Massachusetts’ solar policy has made it a leading state for the installation of solar photovoltaic systems; developing a solar installation industry, pushing for the integration of solar into grid and utility planning and regulations, and, through its virtual net metering policy, pioneering a robust community solar market. With on-site storage becoming economic, solar paired with storage is poised to significantly expand resiliency applications, transform grid-wide planning and services, and support the electrification of transportation and heating. While solar provides a range of grid services that benefit all ratepayers, distributed and community solar also provide direct benefits to specific electric customers. However, those benefits have not been available equitably. Approximately three quarters of Massachusetts households cannot put solar on their own roofs because of structural or sitting barriers or they are tenants. The 30% federal renewable energy tax credit is not available to the 44% of taxpayers who don’t owe any federal income tax. Community solar typically requires high credit scores or a significant upfront payment. While much of solar development has been spurred by environmental concerns or industry’s needs, energy affordability is the key driver for low income households and communities’ participation in solar. Low income households pay a much higher percentage of their income for utility costs so the savings and hedge benefits from solar could be very beneficial to them. As Massachusetts’ solar policies have evolved, there have been initiatives to expand equitable access to solar. I will describe what has worked, what barriers remain and proposed strategies to overcome those barriers. I will also touch on how emerging technologies—storage, electric vehicles, microgrids—can benefit low income households, how to make sure that policy design allows them to participate and how to avoid having a two-tiered future energy system.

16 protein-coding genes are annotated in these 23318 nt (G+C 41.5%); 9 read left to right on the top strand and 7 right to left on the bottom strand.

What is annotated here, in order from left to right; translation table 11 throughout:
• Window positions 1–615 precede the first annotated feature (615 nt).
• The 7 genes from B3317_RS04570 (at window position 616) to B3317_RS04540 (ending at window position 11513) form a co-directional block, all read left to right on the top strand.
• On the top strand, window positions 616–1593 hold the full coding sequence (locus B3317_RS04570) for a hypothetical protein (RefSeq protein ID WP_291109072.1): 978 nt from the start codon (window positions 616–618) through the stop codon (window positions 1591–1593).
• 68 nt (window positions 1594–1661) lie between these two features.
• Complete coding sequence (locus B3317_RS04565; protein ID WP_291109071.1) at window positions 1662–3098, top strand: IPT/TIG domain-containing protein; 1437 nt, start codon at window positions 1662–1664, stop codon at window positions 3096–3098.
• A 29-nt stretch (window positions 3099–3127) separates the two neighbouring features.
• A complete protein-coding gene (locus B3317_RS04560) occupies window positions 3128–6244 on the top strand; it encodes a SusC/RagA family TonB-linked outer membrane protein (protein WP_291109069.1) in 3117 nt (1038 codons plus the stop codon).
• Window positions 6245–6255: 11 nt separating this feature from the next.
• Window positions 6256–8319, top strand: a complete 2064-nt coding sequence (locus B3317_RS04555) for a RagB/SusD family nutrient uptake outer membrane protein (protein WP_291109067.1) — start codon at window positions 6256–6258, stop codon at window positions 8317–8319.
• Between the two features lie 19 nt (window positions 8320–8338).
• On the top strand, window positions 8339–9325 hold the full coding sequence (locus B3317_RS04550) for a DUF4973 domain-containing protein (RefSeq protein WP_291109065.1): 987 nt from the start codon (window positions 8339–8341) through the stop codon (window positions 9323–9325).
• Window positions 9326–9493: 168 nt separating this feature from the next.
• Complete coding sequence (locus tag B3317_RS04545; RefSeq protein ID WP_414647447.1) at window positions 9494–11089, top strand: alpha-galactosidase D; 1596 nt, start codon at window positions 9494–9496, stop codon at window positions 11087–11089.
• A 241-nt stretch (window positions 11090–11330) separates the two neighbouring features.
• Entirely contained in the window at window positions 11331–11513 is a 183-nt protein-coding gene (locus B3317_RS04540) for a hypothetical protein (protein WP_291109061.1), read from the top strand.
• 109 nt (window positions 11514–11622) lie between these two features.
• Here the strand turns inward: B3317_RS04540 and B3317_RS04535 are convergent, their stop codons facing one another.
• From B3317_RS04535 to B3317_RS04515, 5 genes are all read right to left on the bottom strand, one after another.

DeWitt (Dick) Jones is Executive Vice President of BlueHub Capital (formerly Boston Community Capital), a CDFI that has invested over $1.3 billion in low income communities. He also serves as president of its BlueHub Energy (formerly BCC Solar) and BlueHub Managed Assets affiliates and has been a member of BlueHub’s leadership team since it was established in 1985. Under his leadership, BlueHub Energy has developed 7 megawatts of PV capacity serving low income communities, including 3 MW of shared solar facilities. Dick was a co-founder of WegoWise and has served on its board since it was established. Dick was a founder of the Opportunity Finance Network and served on its board from 1988-1996.
Dick has developed innovative financing and business models for delivering renewable energy and energy services to low income communities and institutions. Under his leadership, BlueHub was recognized as a “Solar Champion of Change” by President Obama and by the Clean Energy States Alliance. BlueHub Energy is currently working on a series of microgrid and resiliency projects to integrate storage with its existing and new solar facilities.
Prior to joining BlueHub, Dick was Executive Director of the Massachusetts Urban Reinvestment Advisory Group and served as a VISTA volunteer from 1980-1981. From 1991-1998, Dick was co-owner of Maria and Ricardo's Tortilla Factory. His board experience has included Boston Day and Evening Academy, a public charter high school serving over-age students, the Penikese Island School, a wilderness school for boys in trouble with the law, and the Center for Women and Enterprise. He is a graduate of Harvard College and the Kennedy School of Government. In 2008, Dick and his wife, Viki Bok, received the City of Boston’s Green ResidentialAward.